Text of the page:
What is the church?

People, in places where many buildings, including churches, have been closed temporarily or voluntarily due to corona vaccine are wanting their buildings back. The latest, question in the UK, on this day of compiling a blog post from notes (Monday 25th January 2021) is “When will schools open?” My answer to that question is that I believe the current UK governments commitment to education as a priority, and they will be back as soon as NHS hospitals are not being swamped with covid patients. Allowing hospitals to exceed capacity will lead to unnecessary deaths.

Newcastle Cathedral choir stalls, what many think if when they hear the word church

The same question has been asked about churches since the first lockdown in March last year. When will churches be allowed to open? Even a Church of England bishop asked on social media, “Why do churches have to be closed when supermarkets, far more dangerous places than churches have to be closed? The answer is simple, although shops are the most dangerous place-people visit in a pandemic, they really are very dangerous, without shops people will die of starvation, it is not a question of churches being less dangerous than supermarkets, it is a question of unrestricted churches full of people praising God singing with all their might being very dangerous places to be. In this latest lockdown churches can be open for private prayer and for services where the congregation is masked and there is no singing. Even so, following the governments advice to stay at home many churches have voluntarily closed, including my church, Holy Trinity Huddersfield and my father’s church, Christ the King, Battyeford. But despite the buildings being locked, churches are still open, meeting on YouTube, Zoom, Facebook live and other internet platforms.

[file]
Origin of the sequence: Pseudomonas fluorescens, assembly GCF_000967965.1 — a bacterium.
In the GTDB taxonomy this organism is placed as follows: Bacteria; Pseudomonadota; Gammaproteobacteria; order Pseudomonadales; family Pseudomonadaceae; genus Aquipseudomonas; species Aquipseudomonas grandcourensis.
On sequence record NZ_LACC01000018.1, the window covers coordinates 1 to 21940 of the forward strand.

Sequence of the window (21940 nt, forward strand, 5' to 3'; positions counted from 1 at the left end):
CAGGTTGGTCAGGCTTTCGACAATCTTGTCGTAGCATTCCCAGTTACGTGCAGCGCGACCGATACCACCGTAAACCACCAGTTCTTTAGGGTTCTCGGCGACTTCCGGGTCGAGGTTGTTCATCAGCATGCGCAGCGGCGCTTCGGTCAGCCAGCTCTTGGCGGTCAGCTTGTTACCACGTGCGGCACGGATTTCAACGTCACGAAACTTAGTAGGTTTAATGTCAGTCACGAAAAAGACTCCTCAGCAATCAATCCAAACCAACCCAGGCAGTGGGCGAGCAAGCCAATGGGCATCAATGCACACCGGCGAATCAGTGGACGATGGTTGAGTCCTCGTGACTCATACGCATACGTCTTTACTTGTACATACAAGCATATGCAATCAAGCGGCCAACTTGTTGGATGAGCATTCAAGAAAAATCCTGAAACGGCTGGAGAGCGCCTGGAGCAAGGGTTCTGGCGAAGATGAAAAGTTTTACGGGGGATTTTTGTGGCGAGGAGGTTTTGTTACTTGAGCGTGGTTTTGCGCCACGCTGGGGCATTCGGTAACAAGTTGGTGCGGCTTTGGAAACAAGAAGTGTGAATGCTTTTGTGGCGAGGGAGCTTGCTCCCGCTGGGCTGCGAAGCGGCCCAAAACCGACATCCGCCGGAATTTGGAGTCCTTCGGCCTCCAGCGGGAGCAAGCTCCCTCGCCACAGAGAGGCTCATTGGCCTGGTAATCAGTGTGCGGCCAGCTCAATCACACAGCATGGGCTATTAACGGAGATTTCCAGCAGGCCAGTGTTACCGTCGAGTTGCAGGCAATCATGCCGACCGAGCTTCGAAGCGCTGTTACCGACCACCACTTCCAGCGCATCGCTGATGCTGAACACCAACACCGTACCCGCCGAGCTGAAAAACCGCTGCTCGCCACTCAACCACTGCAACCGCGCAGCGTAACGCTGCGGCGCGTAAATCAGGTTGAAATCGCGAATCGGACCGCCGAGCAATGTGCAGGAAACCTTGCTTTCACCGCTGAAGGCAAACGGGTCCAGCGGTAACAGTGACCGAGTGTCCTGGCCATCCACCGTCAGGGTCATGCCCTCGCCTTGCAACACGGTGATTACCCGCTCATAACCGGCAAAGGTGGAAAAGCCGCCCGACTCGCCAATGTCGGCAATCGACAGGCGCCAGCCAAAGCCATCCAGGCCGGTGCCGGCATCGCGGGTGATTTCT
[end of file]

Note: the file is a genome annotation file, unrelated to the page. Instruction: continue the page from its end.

So what is the church?

Is it a building?
Is if people who gather in a specific place to worship God in a particular way?
Is it something else?